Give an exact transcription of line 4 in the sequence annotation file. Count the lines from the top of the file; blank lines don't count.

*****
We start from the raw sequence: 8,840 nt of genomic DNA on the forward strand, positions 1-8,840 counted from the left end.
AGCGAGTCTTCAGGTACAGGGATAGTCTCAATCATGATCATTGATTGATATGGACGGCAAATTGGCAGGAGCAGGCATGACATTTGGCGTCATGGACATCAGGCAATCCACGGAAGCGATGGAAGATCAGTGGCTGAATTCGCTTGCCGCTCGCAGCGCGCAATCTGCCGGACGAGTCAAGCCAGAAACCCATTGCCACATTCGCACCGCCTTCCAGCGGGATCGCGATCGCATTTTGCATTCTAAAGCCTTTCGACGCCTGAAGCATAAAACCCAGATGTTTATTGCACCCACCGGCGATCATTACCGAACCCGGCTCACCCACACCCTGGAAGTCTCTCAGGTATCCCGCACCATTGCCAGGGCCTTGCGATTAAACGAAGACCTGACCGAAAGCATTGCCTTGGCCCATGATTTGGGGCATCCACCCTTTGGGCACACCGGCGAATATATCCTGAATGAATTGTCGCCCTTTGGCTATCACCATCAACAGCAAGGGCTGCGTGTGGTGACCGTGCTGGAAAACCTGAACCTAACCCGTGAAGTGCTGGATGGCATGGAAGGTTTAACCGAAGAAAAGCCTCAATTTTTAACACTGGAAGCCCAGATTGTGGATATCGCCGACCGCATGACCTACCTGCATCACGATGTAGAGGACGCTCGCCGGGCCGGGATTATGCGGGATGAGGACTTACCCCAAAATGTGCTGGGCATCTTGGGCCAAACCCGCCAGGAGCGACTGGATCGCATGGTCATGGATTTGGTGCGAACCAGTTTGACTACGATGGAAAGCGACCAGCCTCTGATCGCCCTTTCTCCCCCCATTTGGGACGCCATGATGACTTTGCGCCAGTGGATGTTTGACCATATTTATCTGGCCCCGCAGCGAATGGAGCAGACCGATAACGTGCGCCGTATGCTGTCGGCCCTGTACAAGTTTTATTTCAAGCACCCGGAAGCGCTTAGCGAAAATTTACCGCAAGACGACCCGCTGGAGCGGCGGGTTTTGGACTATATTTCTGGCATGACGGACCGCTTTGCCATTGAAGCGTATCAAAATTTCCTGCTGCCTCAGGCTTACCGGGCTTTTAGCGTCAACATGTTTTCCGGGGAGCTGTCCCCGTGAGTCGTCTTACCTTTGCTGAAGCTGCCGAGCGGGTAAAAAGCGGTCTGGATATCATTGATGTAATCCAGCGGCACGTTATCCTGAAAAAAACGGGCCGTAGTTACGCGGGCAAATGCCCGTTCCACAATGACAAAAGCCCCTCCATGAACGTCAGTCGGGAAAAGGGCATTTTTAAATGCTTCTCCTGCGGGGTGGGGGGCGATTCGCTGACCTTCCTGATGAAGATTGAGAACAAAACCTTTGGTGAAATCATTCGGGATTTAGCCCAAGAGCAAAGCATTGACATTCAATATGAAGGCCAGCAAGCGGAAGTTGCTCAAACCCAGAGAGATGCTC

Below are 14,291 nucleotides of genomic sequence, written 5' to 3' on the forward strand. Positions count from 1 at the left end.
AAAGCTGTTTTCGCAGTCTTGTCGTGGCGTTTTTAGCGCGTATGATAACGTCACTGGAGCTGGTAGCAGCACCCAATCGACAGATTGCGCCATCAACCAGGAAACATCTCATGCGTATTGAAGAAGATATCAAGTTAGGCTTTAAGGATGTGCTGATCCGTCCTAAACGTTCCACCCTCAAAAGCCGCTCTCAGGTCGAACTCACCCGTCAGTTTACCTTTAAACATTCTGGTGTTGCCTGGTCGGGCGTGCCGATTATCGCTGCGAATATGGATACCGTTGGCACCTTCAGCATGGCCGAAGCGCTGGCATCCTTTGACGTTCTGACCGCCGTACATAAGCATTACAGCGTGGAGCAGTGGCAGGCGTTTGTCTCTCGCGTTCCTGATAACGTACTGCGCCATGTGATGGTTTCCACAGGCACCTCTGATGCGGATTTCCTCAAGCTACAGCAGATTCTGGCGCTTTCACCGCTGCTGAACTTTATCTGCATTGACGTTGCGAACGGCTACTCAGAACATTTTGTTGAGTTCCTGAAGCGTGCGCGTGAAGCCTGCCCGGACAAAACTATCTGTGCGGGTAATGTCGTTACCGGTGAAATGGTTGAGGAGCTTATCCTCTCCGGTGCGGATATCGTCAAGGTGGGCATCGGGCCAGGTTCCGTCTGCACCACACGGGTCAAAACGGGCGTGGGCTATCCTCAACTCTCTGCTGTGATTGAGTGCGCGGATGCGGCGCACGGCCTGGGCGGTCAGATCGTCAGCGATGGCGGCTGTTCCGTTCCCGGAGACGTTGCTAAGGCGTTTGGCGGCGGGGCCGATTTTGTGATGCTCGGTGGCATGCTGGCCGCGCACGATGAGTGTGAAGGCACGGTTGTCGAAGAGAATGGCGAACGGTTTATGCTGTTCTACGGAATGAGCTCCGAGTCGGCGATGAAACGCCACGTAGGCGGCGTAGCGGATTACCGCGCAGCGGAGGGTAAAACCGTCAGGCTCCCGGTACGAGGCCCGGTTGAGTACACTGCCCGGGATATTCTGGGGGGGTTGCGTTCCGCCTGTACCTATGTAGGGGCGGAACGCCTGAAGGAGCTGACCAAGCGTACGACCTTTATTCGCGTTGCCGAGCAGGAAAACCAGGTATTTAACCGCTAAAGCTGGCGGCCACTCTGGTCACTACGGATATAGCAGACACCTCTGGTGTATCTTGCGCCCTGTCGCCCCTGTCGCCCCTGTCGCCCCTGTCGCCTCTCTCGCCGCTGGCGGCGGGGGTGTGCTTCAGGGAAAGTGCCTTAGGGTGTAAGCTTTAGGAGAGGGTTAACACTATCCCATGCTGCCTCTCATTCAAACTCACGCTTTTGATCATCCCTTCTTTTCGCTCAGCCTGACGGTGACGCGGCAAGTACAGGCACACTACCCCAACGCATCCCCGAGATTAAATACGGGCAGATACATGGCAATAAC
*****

AAAGCTGTTTTCGCAGTCTTGTCGTGGCGTTTTTAGCGCGTATGATAACGTCACTGGAGCTGGTAGCAGCACCCAATCGACAGATTGCGCCATCAACCAGGAAACATCTCATGCGTATTGAAGAAGATATCAAGTTAGGCTTTAAGGATGTGCTGATCCGTCCTAAACGTTCCACCCTCAAAAGCCGCTCTCAGGTCGAACTCACCCGTCAGTTTACCTTTAAACATTCTGGTGTTGCCTGGTCGGGCGTGCCGATTATCGCTGCGAATATGGATACCGTTGGCACCTTCAGCATGGCCGAAGCGCTGGCATCCTTTGACGTTCTGACCGCCGTACATAAGCATTACAGCGTGGAGCAGTGGCAGGCGTTTGTCTCTCGCGTTCCTGATAACGTACTGCGCCATGTGATGGTTTCCACAGGCACCTCTGATGCGGATTTCCTCAAGCTACAGCAGATTCTGGCGCTTTCACCGCTGCTGAACTTTATCTGCATTGACGTTGCGAACGGCTACTCAGAACATTTTGTTGAGTTCCTGAAGCGTGCGCGTGAAGCCTGCCCGGACAAAACTATCTGTGCGGGTAATGTCGTTACCGGTGAAATGGTTGAGGAGCTTATCCTCTCCGGTGCGGATATCGTCAAGGTGGGCATCGGGCCAGGTTCCGTCTGCACCACACGGGTCAAAACGGGCGTGGGCTATCCTCAACTCTCTGCTGTGATTGAGTGCGCGGATGCGGCGCACGGCCTGGGCGGTCAGATCGTCAGCGATGGCGGCTGTTCCGTTCCCGGAGACGTTGCTAAGGCGTTTGGCGGCGGGGCCGATTTTGTGATGCTCGGTGGCATGCTGGCCGCGCACGATGAGTGTGAAGGCACGGTTGTCGAAGAGAATGGCGAACGGTTTATGCTGTTCTACGGAATGAGCTCCGAGTCGGCGATGAAACGCCACGTAGGCGGCGTAGCGGATTACCGCGCAGCGGAGGGTAAAACCGTCAGGCTCCCGGTACGAGGCCCGGTTGAGTACACTGCCCGGGATATTCTGGGGGGGTTGCGTTCCGCCTGTACCTATGTAGGGGCGGAACGCCTGAAGGAGCTGACCAAGCGTACGACCTTTATTCGCGTTGCCGAGCAGGAAAACCAGGTATTTAACCGCTAAAGCTGGCGGCCACTCTGGTCACTACGGATATAGCAGACACCTCTGGTGTATCTTGCGCCCTGTCGCCCCTGTCGCCCCTGTCGCCCCTGTCGCCTCTCTCGCCGCTGGCGGCGGGGGTGTGCTTCAGGGAAAGTGCCTTAGGGTGTAAGCTTTAGGAGAGGGTTAACACTATCCCATGCTGCCTCTCATTCAAACTCACGCTTTTGATCATCCCTTCTTTTCGCTCAGCCTGACGGTGACGCGGCAAGTACAGGCACACTACCCCAACGCATCCCCGAGATTAAATACGGGCAGATACATGGCAATAAC